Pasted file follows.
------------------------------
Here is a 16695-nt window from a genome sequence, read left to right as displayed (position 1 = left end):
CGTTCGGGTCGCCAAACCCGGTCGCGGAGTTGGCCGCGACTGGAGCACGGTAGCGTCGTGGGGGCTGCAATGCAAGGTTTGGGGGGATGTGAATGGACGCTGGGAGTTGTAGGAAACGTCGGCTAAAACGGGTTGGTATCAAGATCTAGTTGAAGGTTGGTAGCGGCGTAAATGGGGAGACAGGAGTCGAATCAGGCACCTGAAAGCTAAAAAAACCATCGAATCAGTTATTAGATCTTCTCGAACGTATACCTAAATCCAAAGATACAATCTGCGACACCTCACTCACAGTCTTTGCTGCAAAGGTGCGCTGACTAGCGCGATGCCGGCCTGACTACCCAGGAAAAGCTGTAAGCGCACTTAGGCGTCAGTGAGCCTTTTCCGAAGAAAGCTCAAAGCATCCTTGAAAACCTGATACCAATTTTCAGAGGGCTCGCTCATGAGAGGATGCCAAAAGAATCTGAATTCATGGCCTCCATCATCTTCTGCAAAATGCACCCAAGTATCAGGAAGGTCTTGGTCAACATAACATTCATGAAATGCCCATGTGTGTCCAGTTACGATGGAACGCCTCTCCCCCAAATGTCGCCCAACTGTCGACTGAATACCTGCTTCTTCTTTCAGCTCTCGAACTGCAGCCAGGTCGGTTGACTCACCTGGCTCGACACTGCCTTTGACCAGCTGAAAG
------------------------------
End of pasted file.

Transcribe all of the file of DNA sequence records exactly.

Here is a 16695-nt window from a genome sequence, read left to right as displayed (position 1 = left end):
CGTTCGGGTCGCCAAACCCGGTCGCGGAGTTGGCCGCGACTGGAGCACGGTAGCGTCGTGGGGGCTGCAATGCAAGGTTTGGGGGGATGTGAATGGACGCTGGGAGTTGTAGGAAACGTCGGCTAAAACGGGTTGGTATCAAGATCTAGTTGAAGGTTGGTAGCGGCGTAAATGGGGAGACAGGAGTCGAATCAGGCACCTGAAAGCTAAAAAAACCATCGAATCAGTTATTAGATCTTCTCGAACGTATACCTAAATCCAAAGATACAATCTGCGACACCTCACTCACAGTCTTTGCTGCAAAGGTGCGCTGACTAGCGCGATGCCGGCCTGACTACCCAGGAAAAGCTGTAAGCGCACTTAGGCGTCAGTGAGCCTTTTCCGAAGAAAGCTCAAAGCATCCTTGAAAACCTGATACCAATTTTCAGAGGGCTCGCTCATGAGAGGATGCCAAAAGAATCTGAATTCATGGCCTCCATCATCTTCTGCAAAATGCACCCAAGTATCAGGAAGGTCTTGGTCAACATAACATTCATGAAATGCCCATGTGTGTCCAGTTACGATGGAACGCCTCTCCCCCAAATGTCGCCCAACTGTCGACTGAATACCTGCTTCTTCTTTCAGCTCTCGAACTGCAGCCAGGTCGGTTGACTCACCTGGCTCGACACTGCCTTTGACCAGCTGAAAG